Results:

Vitamin D deficiency was seen in 25% of recipients before transplant (26.09 ± 12.19 ng/ml), in 48.1% at 6 months posttransplant (23.36 ± 15.11 ng/ml). VDR activity before the transplant was 15.41 ± 31.41 ng/ml, which was similar to control group (13.24 ± 9.78 ng/ml), and after transplantation showed an increase at 3 months to 21.91 ± 38.80 ng/ml and at 6 months to 26.03 ± 53.90 ng/ml. d-DSA developed in 27.3% and 6.7% patients of vitamin D-deficient patients (levels <31 ng/ml) and non-deficient (levels ≥20 ng/ml) patients respectively (P < 0.042). Low VDR activity at 3 months posttransplant was associated with significantly higher d-DSA positivity (33.3%) as compared to the group with normal VDR activity where d-DSA developed only in 5.9% of patients (P < 0.009). Patients with vitamin D levels <20 ng/ml and the group with low VDR activity at 3 months had significantly less e-GFR at 1 year after transplant.

Conclusion:

d-DSA was associated with vitamin D deficiency and low VDR activity with decreased graft GFR at 12 months posttransplant.

Keywords

De-novo DSA
estimated GFR
kidney transplantation
VDR activity
vitamin D deficiency

Background

Observational studies have demonstrated that vitamin D deficiency, defined as low serum total 25-hydroxyvitamin-d concentration, is associated with increased risks of death and diseases such as cardiovascular diseases, malignancies, infectious diseases, diabetes, autoimmune diseases, and kidney diseases.[12] The prevalence of vitamin D deficiency or insufficiency is high among patients with chronic kidney disease (CKD), especially patients with end-stage renal disease (ESRD) and kidney transplant recipients.[34] The vitamin D receptor (VDR) is a nuclear protein responsible for mediating the biological actions of vitamin D.[5]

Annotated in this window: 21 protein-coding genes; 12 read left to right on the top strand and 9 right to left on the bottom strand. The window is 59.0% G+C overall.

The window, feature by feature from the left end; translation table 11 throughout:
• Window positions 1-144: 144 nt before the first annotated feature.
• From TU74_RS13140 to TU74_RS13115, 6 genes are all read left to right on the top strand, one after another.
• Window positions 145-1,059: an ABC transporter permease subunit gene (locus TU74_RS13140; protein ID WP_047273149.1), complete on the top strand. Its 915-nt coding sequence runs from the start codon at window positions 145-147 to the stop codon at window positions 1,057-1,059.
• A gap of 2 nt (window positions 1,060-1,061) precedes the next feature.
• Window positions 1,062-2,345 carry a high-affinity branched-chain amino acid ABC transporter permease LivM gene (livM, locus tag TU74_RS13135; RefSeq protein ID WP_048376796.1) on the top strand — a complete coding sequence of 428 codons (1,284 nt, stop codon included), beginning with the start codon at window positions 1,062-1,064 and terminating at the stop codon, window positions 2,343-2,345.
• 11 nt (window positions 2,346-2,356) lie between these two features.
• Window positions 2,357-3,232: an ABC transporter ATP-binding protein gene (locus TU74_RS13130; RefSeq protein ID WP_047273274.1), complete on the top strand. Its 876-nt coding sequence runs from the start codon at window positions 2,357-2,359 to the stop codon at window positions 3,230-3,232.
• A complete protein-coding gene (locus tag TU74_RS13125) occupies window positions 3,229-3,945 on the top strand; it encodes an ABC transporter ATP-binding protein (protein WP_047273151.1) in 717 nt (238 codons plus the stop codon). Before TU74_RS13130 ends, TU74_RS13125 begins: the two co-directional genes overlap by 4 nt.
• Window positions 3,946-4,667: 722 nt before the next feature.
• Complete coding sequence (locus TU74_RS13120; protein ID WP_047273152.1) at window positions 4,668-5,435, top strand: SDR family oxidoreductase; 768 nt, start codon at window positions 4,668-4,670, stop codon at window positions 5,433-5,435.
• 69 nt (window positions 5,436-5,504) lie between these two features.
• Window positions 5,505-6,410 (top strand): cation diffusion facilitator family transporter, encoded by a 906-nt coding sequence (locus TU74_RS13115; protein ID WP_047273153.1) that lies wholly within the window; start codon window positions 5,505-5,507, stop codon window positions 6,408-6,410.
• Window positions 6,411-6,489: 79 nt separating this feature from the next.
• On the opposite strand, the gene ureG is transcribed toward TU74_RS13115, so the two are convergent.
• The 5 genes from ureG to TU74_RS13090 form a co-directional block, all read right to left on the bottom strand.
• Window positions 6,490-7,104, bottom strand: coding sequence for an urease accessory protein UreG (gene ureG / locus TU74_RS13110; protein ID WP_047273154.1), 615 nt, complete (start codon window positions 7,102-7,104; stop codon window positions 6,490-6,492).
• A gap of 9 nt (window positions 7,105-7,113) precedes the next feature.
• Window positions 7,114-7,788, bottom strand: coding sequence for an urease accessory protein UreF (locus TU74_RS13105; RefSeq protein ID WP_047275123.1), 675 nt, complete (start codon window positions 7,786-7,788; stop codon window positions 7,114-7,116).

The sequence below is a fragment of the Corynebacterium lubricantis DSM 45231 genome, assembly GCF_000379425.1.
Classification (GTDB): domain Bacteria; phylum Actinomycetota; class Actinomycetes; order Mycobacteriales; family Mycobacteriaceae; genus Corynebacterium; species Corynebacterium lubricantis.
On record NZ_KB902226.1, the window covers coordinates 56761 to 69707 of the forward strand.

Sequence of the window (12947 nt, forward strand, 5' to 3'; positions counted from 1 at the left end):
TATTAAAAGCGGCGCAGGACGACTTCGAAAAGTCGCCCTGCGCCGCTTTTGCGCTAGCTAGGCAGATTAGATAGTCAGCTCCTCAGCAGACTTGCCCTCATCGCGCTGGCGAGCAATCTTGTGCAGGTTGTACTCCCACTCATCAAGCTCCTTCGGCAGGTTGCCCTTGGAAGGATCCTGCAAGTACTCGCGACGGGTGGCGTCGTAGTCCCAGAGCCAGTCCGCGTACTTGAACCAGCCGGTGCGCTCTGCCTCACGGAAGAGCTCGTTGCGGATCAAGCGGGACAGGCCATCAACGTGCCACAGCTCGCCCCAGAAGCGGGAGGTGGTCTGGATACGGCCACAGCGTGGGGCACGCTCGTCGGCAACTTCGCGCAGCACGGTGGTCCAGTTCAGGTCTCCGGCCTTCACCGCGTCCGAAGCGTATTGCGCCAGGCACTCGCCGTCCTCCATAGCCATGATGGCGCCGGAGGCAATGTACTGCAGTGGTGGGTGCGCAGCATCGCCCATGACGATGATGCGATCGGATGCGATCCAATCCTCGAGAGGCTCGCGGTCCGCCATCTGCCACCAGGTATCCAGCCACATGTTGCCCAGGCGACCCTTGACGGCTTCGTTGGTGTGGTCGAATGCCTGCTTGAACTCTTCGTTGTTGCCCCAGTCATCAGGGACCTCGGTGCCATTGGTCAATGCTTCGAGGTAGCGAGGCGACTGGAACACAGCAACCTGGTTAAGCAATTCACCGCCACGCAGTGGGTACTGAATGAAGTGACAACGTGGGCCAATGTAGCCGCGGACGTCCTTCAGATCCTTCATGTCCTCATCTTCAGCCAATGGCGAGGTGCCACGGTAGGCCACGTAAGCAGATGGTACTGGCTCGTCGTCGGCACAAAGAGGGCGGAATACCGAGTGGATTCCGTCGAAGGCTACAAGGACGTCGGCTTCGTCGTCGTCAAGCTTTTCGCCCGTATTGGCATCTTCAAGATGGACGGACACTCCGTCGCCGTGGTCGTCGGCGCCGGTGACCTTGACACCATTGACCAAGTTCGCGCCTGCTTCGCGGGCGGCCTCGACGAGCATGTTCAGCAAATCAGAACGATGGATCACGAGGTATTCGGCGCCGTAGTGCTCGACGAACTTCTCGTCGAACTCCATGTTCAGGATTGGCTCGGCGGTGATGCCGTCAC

Vitamin D deficiency has been defined as 25(OH)D concentration <31 ng/ml, and insufficiency as 25(OH)D concentration between ≥20 and <31 ng/ml. As defined in KDIGO guidelines, about 97% of patients in CKD stage 5 have vitamin D deficiency or insufficiency.[6] In renal transplantation, vitamin D could have an additional role in immune modulation. VDRs are present on various immune cells, including T cells, B cells, monocytes, and antigen-presenting cells.[78] In T cells, calcitriol suppresses helper T-cell proliferation and differentiation, alters cytokine production, and causes a shift from a proinflammatory Th1 response to a tolerogenic Th2 response.[91011] Calcitriol also inhibits dendritic cell (DC) differentiation and maturation into antigen-presenting cells, which may be protective in transplantation.[12] In a rat model of chronic allograft nephropathy, administration of 1,25 dihydroxyvitamin-D prolonged allograft survival, decreased episodes of acute rejection, reduced proteinuria, and prevented histological changes associated with chronic allograft nephropathy.[13] This suggests that vitamin D supplementation may reduce acute rejection and chronic allograft nephropathy in humans through its interactions with the immune system.